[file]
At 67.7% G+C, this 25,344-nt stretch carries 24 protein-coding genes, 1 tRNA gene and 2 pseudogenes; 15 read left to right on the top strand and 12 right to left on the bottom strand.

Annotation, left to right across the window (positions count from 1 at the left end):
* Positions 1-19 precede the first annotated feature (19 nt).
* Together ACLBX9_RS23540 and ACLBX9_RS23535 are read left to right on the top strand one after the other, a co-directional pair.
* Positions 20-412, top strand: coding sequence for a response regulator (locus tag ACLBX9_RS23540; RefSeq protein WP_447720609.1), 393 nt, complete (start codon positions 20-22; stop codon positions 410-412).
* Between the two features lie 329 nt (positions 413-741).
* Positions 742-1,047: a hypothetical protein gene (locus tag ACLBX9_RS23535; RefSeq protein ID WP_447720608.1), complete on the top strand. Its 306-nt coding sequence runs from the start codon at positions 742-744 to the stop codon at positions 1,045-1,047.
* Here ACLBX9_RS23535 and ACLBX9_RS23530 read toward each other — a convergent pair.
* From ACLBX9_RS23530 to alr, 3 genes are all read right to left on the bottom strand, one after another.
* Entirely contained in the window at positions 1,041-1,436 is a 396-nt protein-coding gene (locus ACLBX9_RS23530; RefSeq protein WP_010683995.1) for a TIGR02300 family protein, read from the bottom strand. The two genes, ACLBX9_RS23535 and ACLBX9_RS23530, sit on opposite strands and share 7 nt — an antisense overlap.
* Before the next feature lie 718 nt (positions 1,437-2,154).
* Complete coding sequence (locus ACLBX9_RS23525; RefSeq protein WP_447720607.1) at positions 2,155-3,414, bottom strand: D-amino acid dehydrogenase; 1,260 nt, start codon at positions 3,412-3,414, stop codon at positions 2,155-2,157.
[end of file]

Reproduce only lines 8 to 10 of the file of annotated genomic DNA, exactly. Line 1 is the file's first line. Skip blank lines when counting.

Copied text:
* Here ACLBX9_RS23535 and ACLBX9_RS23530 read toward each other — a convergent pair.
* From ACLBX9_RS23530 to alr, 3 genes are all read right to left on the bottom strand, one after another.
* Entirely contained in the window at positions 1,041-1,436 is a 396-nt protein-coding gene (locus ACLBX9_RS23530; RefSeq protein WP_010683995.1) for a TIGR02300 family protein, read from the bottom strand. The two genes, ACLBX9_RS23535 and ACLBX9_RS23530, sit on opposite strands and share 7 nt — an antisense overlap.